Systems integrators require small size, weight, and power consumption (SWaP) for today’s rugged computer systems, embedded computing boards, and rugged backplanes, which is pushing vendor innovation to the limit.
By Jamie Whitney
Industry innovators are accomplishing breakthroughs with commercial off-the-shelf (COTS) solutions to tackle specialized problems in military systems that must operate in extreme conditions. By using off-the-shelf components, manufacturers can mate affordable, proven technology into proprietary designs that can stand up to the conditions of the modern battlefield on land, in the air, or at sea.
With COTS components, manufactures and contractors of mil-spec hardware can continue to do what they do best: put rugged and ready equipment onto the battlefield.
Cooled with COTS
This fall, rugged embedded computing specialist General Micro Systems (GMS) in Rancho Cucamonga, Calif., introduced one of the industry’s first rugged, conduction-cooled COTS deep learning and artificial intelligence to provide real-time data analysis and decision making on the modern battlefield with its X422 Lightning system. It integrates two Nvidia V100 Tesla data center accelerators into a sealed, conduction-cooled chassis that enables it to function in extreme conditions.
The X422 is a forward deployed, vehicle-mounted, high-performance general-purpose graphics processing unit (GPGPU) co-processing system. Applications include computing clusters and parallel computing, digital signal processing, digital image processing, video processing, neural networks, data mining, cryptography, and intrusion detection.
Systel Inc. Raven-Strike rugged multi-mission computer
Traditionally, sensors on military vehicles collect massive amounts of battlefield data and store it locally before transporting it for analysis and interpretation by sophisticated remote deep-learning systems. Transporting this raw data saturates networks and satellite communications uplinks, slowing them to a crawl and preventing access from other users. To work around the network, warfighters often transport removable hard disk drives from the front lines, leaving the data subject to theft or loss during transport and introducing additional lag time.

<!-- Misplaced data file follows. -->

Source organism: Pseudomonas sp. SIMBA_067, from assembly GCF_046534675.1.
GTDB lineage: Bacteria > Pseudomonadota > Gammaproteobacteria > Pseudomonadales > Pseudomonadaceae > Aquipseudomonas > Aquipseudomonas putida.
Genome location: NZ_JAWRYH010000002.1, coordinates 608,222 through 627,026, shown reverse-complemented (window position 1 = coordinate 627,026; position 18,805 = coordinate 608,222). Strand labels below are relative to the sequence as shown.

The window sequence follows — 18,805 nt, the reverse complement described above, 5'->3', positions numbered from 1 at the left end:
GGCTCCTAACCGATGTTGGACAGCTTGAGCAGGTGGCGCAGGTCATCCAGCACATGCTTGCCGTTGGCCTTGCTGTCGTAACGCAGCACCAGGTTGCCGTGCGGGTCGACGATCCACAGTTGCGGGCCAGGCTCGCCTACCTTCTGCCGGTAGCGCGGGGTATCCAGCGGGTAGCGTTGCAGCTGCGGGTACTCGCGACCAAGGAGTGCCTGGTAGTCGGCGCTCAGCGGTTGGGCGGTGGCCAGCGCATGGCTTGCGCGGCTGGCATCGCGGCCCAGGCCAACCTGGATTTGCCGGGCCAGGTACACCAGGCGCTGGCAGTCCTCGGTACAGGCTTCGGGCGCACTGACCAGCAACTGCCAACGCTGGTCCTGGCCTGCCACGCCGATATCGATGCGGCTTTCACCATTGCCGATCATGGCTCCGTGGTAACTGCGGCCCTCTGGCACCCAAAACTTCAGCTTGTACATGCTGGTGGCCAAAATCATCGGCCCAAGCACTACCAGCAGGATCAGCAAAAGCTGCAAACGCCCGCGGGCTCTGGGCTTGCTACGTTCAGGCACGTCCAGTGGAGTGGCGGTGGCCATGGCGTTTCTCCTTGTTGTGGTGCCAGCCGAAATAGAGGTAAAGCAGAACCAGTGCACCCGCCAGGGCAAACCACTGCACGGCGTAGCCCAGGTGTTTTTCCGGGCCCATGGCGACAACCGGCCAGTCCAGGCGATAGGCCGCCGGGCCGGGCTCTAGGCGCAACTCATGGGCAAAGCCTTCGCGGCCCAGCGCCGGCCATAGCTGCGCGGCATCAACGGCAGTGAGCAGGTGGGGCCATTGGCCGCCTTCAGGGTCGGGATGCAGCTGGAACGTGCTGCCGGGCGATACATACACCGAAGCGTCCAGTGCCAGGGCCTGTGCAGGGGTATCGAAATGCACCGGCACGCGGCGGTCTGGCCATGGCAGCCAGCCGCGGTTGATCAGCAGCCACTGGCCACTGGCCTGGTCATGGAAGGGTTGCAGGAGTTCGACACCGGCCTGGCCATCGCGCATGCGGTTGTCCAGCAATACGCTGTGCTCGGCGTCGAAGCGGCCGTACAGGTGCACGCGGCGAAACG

“The X422 GPGPU system allows extraordinary quantities of data to be collected and processed right on the battlefield in real time, significantly shortening the decision loop for providing solutions and recommendations to warfighters,” says Ben Sharfi, chief architect and CEO at General Micro Systems. “Ultimately, the X422 enables live targets to be identified, flagged, and even fired upon in record time. It represents a complete paradigm shift in electronic warfare, SIGINT [signals intelligence], and C4ISR [command, control, communications, computers, intelligence, surveillance, and reconnaissance].”
The X422 fits its GPGPU system into an approximately 12-by-12-inch square sealed enclosure that sits approximately three inches high. It includes dual x16 PCI Express Gen 3 slots for the GMS-ruggedized PCI Express deep learning cards, including Nvidia’s V100 Tesla (computation only)—what Nvidia calls the “most advanced data center GPU ever built,”—or Nvidia’s Titan V (computation with graphics outputs). Each card boasts 5120 CUDA processing cores, giving X422 over 10,200 GPGPU cores and more than 225 teraFLOPs for deep learning.
In addition to using Nvidia GPGPU co-processors, the X422 can accommodate other co-processors, different deep learning cards, and high-performance computers (HPC) based upon FPGAs from Xilinx or Altera, or ASICs up to a total of 250 Watts per slot (500 Watts total).
An industry first for deep learning and artificial intelligence, the X422 includes no fans or moving parts, promising wide temperature operation and data movement via an external PCI Express fabric in ground vehicles, tactical command posts, UAV and UAS, or other remote locations.
Elma Electronic high-speed 3U VPX backplane
“No one besides GMS has done this before because we own the technology that makes it possible,” Sharfi says. “The X422 not only keeps the V100s or other 250-Watt GPGPU cards cool on the battlefield, but our unique x16 PCI Express Gen 3 FlexVPX fabric streams real-time data between the X422 and host processor and server at an astounding 32 gigabytes per second all day long. From sensor to deep learning co-processor to host: X422 accelerates the fastest and most complete data analysis and decision making possible.”
Unique to X422 are the pair of X422’s two PCI Express deep-learning cards that can operate independently or work together as a high-performance computer (HPC) using the user-programmable onboard, non-blocking low-latency PCI Express switch fabric. For PCI Express cards with outputs — such as the Titan V’s DisplayPorts — these are routed to separate A and B front panel connectors.
Another first of its kind